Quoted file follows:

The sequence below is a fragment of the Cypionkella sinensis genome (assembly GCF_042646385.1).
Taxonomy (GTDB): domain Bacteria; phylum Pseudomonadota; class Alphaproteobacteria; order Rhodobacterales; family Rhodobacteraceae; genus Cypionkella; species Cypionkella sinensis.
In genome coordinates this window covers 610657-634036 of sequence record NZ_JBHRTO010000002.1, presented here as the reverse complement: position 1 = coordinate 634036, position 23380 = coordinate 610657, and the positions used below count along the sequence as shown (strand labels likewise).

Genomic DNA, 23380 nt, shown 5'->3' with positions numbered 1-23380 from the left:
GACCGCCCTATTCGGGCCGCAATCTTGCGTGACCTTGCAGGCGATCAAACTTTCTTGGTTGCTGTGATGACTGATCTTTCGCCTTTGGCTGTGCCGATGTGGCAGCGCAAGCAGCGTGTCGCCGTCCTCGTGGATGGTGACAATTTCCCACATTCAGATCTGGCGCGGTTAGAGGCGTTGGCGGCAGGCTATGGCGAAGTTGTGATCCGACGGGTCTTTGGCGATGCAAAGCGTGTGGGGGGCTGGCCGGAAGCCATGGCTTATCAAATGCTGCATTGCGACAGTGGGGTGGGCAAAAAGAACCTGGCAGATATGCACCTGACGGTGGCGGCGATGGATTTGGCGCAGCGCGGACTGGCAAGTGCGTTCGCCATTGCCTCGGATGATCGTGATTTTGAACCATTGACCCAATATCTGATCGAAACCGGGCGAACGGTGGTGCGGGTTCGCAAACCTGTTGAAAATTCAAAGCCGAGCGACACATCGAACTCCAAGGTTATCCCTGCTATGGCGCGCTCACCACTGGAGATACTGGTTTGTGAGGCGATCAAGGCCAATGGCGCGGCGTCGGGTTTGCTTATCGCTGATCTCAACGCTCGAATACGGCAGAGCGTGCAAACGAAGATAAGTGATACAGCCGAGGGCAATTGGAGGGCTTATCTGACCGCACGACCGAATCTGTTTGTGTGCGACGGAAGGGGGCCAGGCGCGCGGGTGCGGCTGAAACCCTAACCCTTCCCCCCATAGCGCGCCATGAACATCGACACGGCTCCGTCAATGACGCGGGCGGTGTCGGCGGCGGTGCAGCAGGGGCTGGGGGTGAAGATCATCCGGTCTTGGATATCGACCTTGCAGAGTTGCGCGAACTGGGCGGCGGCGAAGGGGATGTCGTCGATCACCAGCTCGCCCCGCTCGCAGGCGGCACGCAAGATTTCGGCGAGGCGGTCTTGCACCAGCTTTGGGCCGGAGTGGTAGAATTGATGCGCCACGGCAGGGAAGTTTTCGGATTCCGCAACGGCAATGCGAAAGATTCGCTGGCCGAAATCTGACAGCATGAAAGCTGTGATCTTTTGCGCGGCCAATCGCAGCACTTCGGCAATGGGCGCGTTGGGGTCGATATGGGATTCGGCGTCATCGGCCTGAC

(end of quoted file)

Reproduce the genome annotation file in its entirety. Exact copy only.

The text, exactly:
The sequence below is a fragment of the Cypionkella sinensis genome (assembly GCF_042646385.1).
Taxonomy (GTDB): domain Bacteria; phylum Pseudomonadota; class Alphaproteobacteria; order Rhodobacterales; family Rhodobacteraceae; genus Cypionkella; species Cypionkella sinensis.
In genome coordinates this window covers 610657-634036 of sequence record NZ_JBHRTO010000002.1, presented here as the reverse complement: position 1 = coordinate 634036, position 23380 = coordinate 610657, and the positions used below count along the sequence as shown (strand labels likewise).

Genomic DNA, 23380 nt, shown 5'->3' with positions numbered 1-23380 from the left:
GACCGCCCTATTCGGGCCGCAATCTTGCGTGACCTTGCAGGCGATCAAACTTTCTTGGTTGCTGTGATGACTGATCTTTCGCCTTTGGCTGTGCCGATGTGGCAGCGCAAGCAGCGTGTCGCCGTCCTCGTGGATGGTGACAATTTCCCACATTCAGATCTGGCGCGGTTAGAGGCGTTGGCGGCAGGCTATGGCGAAGTTGTGATCCGACGGGTCTTTGGCGATGCAAAGCGTGTGGGGGGCTGGCCGGAAGCCATGGCTTATCAAATGCTGCATTGCGACAGTGGGGTGGGCAAAAAGAACCTGGCAGATATGCACCTGACGGTGGCGGCGATGGATTTGGCGCAGCGCGGACTGGCAAGTGCGTTCGCCATTGCCTCGGATGATCGTGATTTTGAACCATTGACCCAATATCTGATCGAAACCGGGCGAACGGTGGTGCGGGTTCGCAAACCTGTTGAAAATTCAAAGCCGAGCGACACATCGAACTCCAAGGTTATCCCTGCTATGGCGCGCTCACCACTGGAGATACTGGTTTGTGAGGCGATCAAGGCCAATGGCGCGGCGTCGGGTTTGCTTATCGCTGATCTCAACGCTCGAATACGGCAGAGCGTGCAAACGAAGATAAGTGATACAGCCGAGGGCAATTGGAGGGCTTATCTGACCGCACGACCGAATCTGTTTGTGTGCGACGGAAGGGGGCCAGGCGCGCGGGTGCGGCTGAAACCCTAACCCTTCCCCCCATAGCGCGCCATGAACATCGACACGGCTCCGTCAATGACGCGGGCGGTGTCGGCGGCGGTGCAGCAGGGGCTGGGGGTGAAGATCATCCGGTCTTGGATATCGACCTTGCAGAGTTGCGCGAACTGGGCGGCGGCGAAGGGGATGTCGTCGATCACCAGCTCGCCCCGCTCGCAGGCGGCACGCAAGATTTCGGCGAGGCGGTCTTGCACCAGCTTTGGGCCGGAGTGGTAGAATTGATGCGCCACGGCAGGGAAGTTTTCGGATTCCGCAACGGCAATGCGAAAGATTCGCTGGCCGAAATCTGACAGCATGAAAGCTGTGATCTTTTGCGCGGCCAATCGCAGCACTTCGGCAATGGGCGCGTTGGGGTCGATATGGGATTCGGCGTCATCGGCCTGAC